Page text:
Trouble is brewing in Hungary, as thousands of concerned citizens took to the streets in Budapest to protest a new proposed tax on internet use.
Over 10,000 protesters marched through the capital city yesterday to demand the proposal be scrapped, as they believe it would at once increase their tax burden, and curtail their freedom of expression and access to information, according to a Reuters report.
The proposal was part of the draft 2015 tax bill, drawn up by current Prime Minister Viktor Orban’s government and submitted to parliament last week. Currently in his second term, Orban has been accused of taking anti-democratic measures to silence voices against his governance, and the internet tax is said to be his latest move against critics, says this report from France24.
The tax bill proposes a levy of 150 forints ($0.61) for each GB of data transferred, so as to bolster the 2015 budget for debt-stricken Hungary. However, citizens believe this to be their government’s attempt to ‘limit their right to information,’ as one protester told the Wall Street Journal, and also another misguided economic policy that only serves to distance Hungary further from the rest of Europe.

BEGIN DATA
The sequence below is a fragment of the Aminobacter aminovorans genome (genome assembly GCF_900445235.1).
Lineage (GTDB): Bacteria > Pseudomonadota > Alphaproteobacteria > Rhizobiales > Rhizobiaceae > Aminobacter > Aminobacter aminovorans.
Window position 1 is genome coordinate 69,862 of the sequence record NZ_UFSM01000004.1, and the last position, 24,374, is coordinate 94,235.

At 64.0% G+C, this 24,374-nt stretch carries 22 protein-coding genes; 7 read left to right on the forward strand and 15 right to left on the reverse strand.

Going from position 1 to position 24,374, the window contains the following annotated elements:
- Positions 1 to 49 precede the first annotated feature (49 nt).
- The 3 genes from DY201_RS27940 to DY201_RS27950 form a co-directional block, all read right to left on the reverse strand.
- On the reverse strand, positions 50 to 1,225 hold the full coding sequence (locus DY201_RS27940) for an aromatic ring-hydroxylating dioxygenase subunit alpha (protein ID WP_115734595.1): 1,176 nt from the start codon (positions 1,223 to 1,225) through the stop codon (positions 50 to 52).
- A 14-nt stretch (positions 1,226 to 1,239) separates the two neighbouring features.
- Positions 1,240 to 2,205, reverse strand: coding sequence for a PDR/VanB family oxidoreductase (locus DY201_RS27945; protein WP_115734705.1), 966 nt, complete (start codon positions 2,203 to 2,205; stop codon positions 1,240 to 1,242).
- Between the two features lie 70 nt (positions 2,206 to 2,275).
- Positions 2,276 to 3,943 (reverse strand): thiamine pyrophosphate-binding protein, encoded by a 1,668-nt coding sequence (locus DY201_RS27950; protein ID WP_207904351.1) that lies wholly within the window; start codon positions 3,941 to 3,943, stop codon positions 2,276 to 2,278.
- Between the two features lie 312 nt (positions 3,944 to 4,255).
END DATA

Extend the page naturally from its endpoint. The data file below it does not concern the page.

Prime Minister Orban’s Fidesz party later revised their proposal and suggested a monthly payment cap of 700 forints ($2.87) for consumers and 5,000 forints ($20.5)for businesses, but the move failed to calm angered citizens. Hungarians already pay the highest VAT in the world, at 27 percent, and that covers computers, routers and other internet-enabled devices.
Protesters gathered in front of the Economy Ministry yesterday and raised their lit-up mobile phones, and moved on to Budapest’s Heroes Square to voice their concerns. Some even went to the ruling Fidesz party headquarters and threw old keyboards and CRT monitors at the building, as seen in this video:
Protest organizers, backed by a Facebook group with over 210,000 supporters, issued an ultimatum demanding the tax be scrapped, failing which they would return to the streets on Tuesday. We’re keeping an eye on the movement’s Facebook group and Twitter account to get the latest as it happens.
Image credit: zdanee / YouTube